I grew up in an Italian family where food was the focus of many joyful and special occasions. There was an abundance of fresh food. As a child, I “helped” my dad start the vegetable garden each spring. By mid summer we ate fresh vegetables every night, and my mother froze fresh-picked broccoli to eat for Thanksgiving dinner. Even though we lived in the Northeast, we always had a huge summer garden and orchard. As a child, I climbed cherry trees, picked sickel pears, peaches and plums. How fun was it to climb a tree, have a bird’s eye view of the landscape, and eat a freshly picked snack!? How my grandparents kept those fruit trees so strong and healthy, I still have no idea (my fruit trees aren’t doing as well…), but it offered me variety in my diet and taught me that food should be respected, nurtured and enjoyed, and so should life!
My interest in food took a different path when I was diagnosed with food allergies as a pre-teen. By the time I got to college, they were under control, but this led me to a career in dietetics. I realized what a connection my diet had to my health. I have both a bachelor’s and master’s degree in clinical nutrition, and have worked for 20 years as a registered dietitian, counseling, teaching, speaking and writing about good nutrition.
I again became aware of how my diet is linked to my health and well being when I turned 40. Turning 40 brings many things to light, such as, “Gee, I can’t get away with exercising erratically and eating dessert any time I want!” It also poses an important question: “What’s really important in my life?” To answer the latter, I had to figure out how to find balance.
As you get older, your body changes and your responsibilities often grow. This means dealing with a shift in your metabolism and a demand for new ways to cope with the stresses of daily life. Whether it’s kids, elderly parents, your health, or work, you have to find a way to balance things. This can be a challenge! Finding “me time” is one of the most important steps to living a balanced life.
What does “me time” have to do with weight control? Exercise and relaxation require some “me time”. I exercise at least 3-4 times every week to ensure I can maintain a healthy weight, keep my blood cholesterol in check, and control stress.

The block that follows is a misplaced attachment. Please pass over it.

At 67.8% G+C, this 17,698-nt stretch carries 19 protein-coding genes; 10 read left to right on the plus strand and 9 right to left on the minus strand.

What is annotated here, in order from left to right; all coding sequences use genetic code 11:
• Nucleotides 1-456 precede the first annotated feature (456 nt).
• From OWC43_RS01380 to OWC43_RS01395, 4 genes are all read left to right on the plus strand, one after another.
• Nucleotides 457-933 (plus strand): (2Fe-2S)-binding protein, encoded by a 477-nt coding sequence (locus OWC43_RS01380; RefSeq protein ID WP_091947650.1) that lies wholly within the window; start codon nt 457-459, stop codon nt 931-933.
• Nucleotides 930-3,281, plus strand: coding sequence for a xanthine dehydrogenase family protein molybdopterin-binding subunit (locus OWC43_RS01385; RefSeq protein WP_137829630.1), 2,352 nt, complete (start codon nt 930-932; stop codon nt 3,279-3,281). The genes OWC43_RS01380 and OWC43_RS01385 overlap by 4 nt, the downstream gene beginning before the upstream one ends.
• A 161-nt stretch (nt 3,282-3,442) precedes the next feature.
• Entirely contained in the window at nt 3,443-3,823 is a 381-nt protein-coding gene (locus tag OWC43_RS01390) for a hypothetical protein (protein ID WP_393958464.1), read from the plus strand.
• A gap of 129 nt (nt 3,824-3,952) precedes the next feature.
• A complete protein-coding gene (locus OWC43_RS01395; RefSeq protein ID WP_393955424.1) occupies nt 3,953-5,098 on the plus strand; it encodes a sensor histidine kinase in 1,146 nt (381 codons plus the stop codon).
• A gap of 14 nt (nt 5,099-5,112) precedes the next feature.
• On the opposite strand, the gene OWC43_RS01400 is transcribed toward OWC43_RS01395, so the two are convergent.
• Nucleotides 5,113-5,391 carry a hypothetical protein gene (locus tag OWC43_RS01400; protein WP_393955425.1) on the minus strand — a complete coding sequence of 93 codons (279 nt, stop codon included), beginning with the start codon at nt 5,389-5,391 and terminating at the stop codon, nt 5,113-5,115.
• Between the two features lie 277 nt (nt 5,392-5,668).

I not only exercise for the stress reduction and health benefits; I do it because I love to eat! Eating is an enjoyable part of my life. I firmly believe in enjoying every aspect of food, from it’s procurement, to it’s preparation, and finally to its consumption.
I like to encourage people to eat well for the right reasons. Eating well isn’t just good for your figure; it’s good for your mind, body and spirit! I don’t believe in depriving yourself of foods that you love, but I do believe in feeding the body well and always being open to trying new foods.
I’m looking forward to helping you achieve your weight management goals, feel better and stay healthier!
Fun Facts About Me
- I love the outdoors. I ski, snowboard, paddle, run, and walk outside all year round. I learned to snowboard at age 41 when my sons took lessons. I’ve never been so sore in my entire life as I was on day 2 of snowboard lessons. I’m working on my paddleboarding skills.
- I enjoy gardening (except for those darn weeds).
- I like to try new things, even if they’re scary (like snowboarding at 41 or traveling alone).
- I can’t decide which I love more: the ocean or the mountains! But I think it’s the ocean.
- I love outdoor spaces. I welcome springtime in the Northeast by getting out the furniture and sitting on my front porch or on my deck to work, write, read or just sit.
- I love to go out dancing. It’s a good calorie burn and a great stress-buster!
- I enjoy cooking, especially for a crowd. Nothing says, “I care about you”, more than a well-thought meal. Simple meals are my favorite to prepare and often the most enjoyed. I love big family gatherings.
- Next to those “outdoor rooms”, the dining room is my favorite room in the house!
Want to Work with Rosanne?
Just enter her Registered Dietitian Code when you register for one of our programs
Code #: 3003